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Kim Butler

Partners for Prosperity, Inc.

City:Mt. Enterprise

State: TX

I have 20+ years of handling alternative investments in cash, growth and income for clients nationwide.  I strive to help my clients with all things financial in every way possible over the phone and the web.  I own an alpaca farm which I enjoy working during my downtime.  I also enjoy gardening, writing and reading books.  I also train other advisors on Prosperity Economics.

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Blame It On First Class

 Research shows there are more incidents of air rage when the plane involved has a first class cabin. 

| BY Kent McDill

Not all domestic airline flights offer first-class seating, but those that do are more likely to experience in-flight emotional outbursts, known in the industry as “air rage”.

The data indicates that flights with first-class seating experience more incidents of antisocial behavior, causing researchers to conclude the painfully obvious class-based society present on those flights prompts air rage moments.

According to Katherine DeCelles from the University of Toronto Rotman School of Management and Michael North of Harvard, if the passengers in the economy section are required to walk past the first-class seats to their own seat, there are approximately four times more frequent episodes of air rage. The researchers used thousands of incident reports from millions of flights to produce their data.

When incidents occur on planes in which passengers are separated by class, 84 percent of the incidents occur in economy and 15 percent occur in first class.

The study was published online in the Proceedings of the National Academy of Sciences

The researchers say the walk through the first-class seating “prompt negative emotions and aggressive (behavior),’’ with men involved in incidents three times more often than women. More often than not the target of the aggressive behaviors is a flight attendant rather than another passenger.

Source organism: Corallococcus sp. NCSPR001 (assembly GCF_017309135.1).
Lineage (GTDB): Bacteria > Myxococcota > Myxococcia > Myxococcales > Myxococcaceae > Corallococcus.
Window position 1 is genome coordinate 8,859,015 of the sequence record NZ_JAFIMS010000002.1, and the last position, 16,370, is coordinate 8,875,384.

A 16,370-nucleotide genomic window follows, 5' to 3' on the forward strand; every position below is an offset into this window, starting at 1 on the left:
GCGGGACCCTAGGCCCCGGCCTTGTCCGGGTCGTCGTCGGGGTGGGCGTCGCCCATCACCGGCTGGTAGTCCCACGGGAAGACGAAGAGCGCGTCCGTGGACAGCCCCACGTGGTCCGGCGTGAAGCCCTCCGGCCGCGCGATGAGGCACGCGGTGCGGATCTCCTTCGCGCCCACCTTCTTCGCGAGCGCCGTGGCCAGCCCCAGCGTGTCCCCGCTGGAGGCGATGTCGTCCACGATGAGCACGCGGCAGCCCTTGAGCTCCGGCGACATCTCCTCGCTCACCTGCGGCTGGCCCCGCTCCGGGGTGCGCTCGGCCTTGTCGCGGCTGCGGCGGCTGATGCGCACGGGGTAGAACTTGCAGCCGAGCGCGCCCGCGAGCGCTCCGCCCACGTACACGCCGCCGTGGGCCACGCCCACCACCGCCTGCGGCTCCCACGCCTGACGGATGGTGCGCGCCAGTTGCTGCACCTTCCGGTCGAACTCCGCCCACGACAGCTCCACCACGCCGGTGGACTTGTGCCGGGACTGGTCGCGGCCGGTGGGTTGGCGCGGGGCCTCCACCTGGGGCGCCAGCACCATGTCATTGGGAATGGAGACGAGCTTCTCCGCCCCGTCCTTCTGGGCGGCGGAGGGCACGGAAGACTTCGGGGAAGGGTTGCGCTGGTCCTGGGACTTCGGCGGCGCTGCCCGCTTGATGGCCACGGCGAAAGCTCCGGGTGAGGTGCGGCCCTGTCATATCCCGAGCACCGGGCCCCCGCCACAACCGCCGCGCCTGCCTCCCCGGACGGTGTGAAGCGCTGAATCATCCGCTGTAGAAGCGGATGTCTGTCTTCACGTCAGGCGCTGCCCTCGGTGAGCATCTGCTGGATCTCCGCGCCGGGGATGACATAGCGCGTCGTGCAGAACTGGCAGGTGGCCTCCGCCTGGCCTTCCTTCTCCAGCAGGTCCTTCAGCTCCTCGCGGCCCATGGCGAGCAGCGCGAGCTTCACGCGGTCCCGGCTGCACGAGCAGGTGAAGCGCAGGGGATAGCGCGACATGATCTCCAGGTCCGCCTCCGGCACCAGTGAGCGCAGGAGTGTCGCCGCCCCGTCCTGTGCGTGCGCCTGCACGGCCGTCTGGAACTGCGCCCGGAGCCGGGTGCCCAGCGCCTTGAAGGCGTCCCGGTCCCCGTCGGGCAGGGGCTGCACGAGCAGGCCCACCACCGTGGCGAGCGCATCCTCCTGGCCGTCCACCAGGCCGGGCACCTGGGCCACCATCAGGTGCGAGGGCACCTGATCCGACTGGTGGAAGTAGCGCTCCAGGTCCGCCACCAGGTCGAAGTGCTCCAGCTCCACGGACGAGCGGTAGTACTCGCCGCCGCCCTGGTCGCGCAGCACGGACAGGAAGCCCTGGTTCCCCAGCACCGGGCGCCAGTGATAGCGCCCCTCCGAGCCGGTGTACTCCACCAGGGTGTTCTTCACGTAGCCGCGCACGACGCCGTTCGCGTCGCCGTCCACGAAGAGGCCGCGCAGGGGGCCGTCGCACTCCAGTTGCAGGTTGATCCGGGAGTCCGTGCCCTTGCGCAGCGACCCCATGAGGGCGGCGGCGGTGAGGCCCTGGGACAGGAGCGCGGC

The data also showed fewer incidents of air rage on planes where all passengers board at the middle of the plane then go their separate ways once they are on board.    

The researchers noted that since there are more passengers in economy than in first class, there is a corresponding likelihood of aggressive behavior in the back end.

The authors also suggest that air rage could become more prevalent as economy seats shrink in size to include more passengers while first class becomes more opulent and larger.

“As both inequality and class-based airplane seating continue to rise, incidents of air rage may similarity climb in frequency,’’ they wrote.



About the Author

Kent McDill

Kent McDill is a staff writer for Millionaire Corner. McDill spent 30 years as a sports writer, working for United Press International and the Daily Herald of Arlington Heights, Ill. From 1988-1999, he covered the Chicago Bulls for the Daily Herald, traveling with them every day through the nine-month season. He also covered the Bulls for UPI from 1985-88, and currently covers the team for He has written two books on the Bulls, including the new title “100 Things Bulls Fans Should Know And Do Before They Die’, published by Triumph Books. In August 2013, his new book “100 Things Bears Fans Should Know And Do Before They Die” gets published.

In 2008, he resigned from the Herald and became a freelance writer. The Herald hired him to write business features and speeches for the Daily Herald Business Conferences and Awards presentations.

McDill also writes a monthly parenting column for the Herald’s Suburban Parent magazine.

McDill is the father of four children, and an active fan of soccer, Jimmy  Buffett and all things Disney.